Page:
The new strategy calls for “super-empowered individuals and small groups”, who are mobile and can simultaneously fight in every domain of warfare, which will replace the conventional large units like today. Continue reading
With the onset of winter and the increasing strain on Ukraine’s energy system, the threat of a new nuclear disaster in Central Europe is becoming more than just a theoretical danger. According to analysts from Energy Research & Social Science (ERSS), there is an 80% probability of a “serious accident” at one of Ukraine’s nuclear power plants before the year 2020. This is due both to the increased burden on the nuclear plants caused by the widespread shutdowns of Ukraine’s thermal power plants (the raw material they consumed – coal from the Donbass – is in critically short supply) and also because of the severe physical deterioration of their Soviet-era nuclear equipment and the catastrophic underfunding of this industry.
Should such an incident occur, the EU would not only be faced with the potential environmental consequences, but also – given the recent introduction of visa-free travel – a large-scale exodus of Ukrainians out of contaminated areas. Continue reading
Russia is poised to break out of its oil-related slump and become one of the best performing emerging markets economies in the years ahead. This sleeping giant is breaking its dependence on oil prices and embraces diversified growth.
When you hear the name “Russia” you probably run for cover. Russia has been the subject of nearly continuous media coverage bordering on frenzy since the election of Donald Trump last November. Continue reading
With ultra-loose monetary policy coming to an end, it is best to tread carefully
IN HIS classic, “The Intelligent Investor”, first published in 1949, Benjamin Graham, a Wall Street sage, distilled what he called his secret of sound investment into three words: “margin of safety”. The price paid for a stock or a bond should allow for human error, bad luck or, indeed, many things going wrong at once. In a troubled world of trade tiffs and nuclear braggadocio, such advice should be especially worth heeding. Yet rarely have so many asset classes—from stocks to bonds to property to bitcoins—exhibited such a sense of invulnerability. Continue reading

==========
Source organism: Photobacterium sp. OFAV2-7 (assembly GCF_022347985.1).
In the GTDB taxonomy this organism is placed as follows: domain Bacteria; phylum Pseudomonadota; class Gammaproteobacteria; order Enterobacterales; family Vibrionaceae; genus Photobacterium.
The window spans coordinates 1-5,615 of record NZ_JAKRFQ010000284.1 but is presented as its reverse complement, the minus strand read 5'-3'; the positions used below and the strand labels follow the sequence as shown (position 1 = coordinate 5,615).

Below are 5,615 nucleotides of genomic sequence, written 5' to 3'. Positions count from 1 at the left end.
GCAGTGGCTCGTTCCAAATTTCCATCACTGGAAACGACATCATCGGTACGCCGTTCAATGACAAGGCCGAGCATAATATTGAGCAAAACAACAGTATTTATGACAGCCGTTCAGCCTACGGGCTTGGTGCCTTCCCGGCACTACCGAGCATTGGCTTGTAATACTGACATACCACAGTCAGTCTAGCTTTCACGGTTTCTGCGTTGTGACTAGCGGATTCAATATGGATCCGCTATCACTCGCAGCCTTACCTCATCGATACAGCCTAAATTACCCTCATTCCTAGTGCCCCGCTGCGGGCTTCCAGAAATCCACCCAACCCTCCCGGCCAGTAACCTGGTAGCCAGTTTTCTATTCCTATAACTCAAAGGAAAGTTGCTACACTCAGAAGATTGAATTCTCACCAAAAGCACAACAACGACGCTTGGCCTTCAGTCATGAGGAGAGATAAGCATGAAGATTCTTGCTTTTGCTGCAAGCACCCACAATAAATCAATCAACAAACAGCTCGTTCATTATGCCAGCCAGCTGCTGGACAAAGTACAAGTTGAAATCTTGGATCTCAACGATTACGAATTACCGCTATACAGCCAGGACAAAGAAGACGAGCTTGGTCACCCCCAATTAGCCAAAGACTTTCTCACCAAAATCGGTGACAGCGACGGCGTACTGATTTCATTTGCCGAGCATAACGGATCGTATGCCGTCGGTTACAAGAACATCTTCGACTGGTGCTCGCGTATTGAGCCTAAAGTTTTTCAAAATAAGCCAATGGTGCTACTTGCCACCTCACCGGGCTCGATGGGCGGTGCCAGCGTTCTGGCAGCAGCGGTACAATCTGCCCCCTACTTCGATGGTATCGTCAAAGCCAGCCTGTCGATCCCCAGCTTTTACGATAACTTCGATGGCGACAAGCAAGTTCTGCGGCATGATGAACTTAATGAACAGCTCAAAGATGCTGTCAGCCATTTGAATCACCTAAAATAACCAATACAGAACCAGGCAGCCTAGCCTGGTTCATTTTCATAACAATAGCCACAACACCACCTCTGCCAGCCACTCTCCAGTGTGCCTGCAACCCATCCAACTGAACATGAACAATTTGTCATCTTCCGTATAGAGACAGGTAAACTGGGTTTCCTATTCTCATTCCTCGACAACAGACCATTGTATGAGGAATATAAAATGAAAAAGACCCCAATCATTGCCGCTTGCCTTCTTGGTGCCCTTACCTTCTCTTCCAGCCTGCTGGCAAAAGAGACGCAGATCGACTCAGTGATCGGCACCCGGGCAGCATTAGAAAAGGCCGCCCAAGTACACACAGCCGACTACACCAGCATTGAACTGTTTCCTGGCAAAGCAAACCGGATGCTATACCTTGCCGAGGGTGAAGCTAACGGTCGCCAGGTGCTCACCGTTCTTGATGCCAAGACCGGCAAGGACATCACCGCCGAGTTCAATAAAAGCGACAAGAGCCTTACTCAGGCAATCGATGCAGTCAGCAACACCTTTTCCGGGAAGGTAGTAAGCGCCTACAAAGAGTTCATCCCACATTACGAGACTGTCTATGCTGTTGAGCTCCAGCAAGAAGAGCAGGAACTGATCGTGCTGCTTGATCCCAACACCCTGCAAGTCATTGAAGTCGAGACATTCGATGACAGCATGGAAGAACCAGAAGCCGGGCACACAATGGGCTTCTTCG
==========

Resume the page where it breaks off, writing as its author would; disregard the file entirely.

Cyber is the newest branch of warfare. Even in its baby stages, it has the potential to cripple the United States.
On the afternoon of Dec. 23, 2015, Ukrainian engineers from a Prykarpattya Oblenergo power station stared at a computer screen while the cursor progressed on its own across the monitor. The mouse on the table had not moved. But the cursor hovered over the station’s breakers, each one controlling power to thousands of Ukrainian citizens. Then, with one mouse click at a time, the hackers now in control of the power station began shutting off power to hundreds of thousands of Ukrainians.
At the same time, Kyivoblenergo employees watched as dozens of substations shut down, one by one. In their case, there was no phantom mouse. A computer on their network that they could not locate was being used by someone to shut down the power—and there was nothing they could do. Continue reading
On September 21, 2017, Russian news agency RIA published an article, titled “The West Was Right To Fear ‘Zapad-2017, For Russia Is No Longer Nice,” by journalist Irina Alksnis. According to the author, the recent Russia-Belarus joint Zapad-2017 drills (September 14-20) reflect Russian military policy towards the West. “Russia is preparing for war; it is preparing in earnest. And first and foremost, on the Western axis,” writes Alksnis.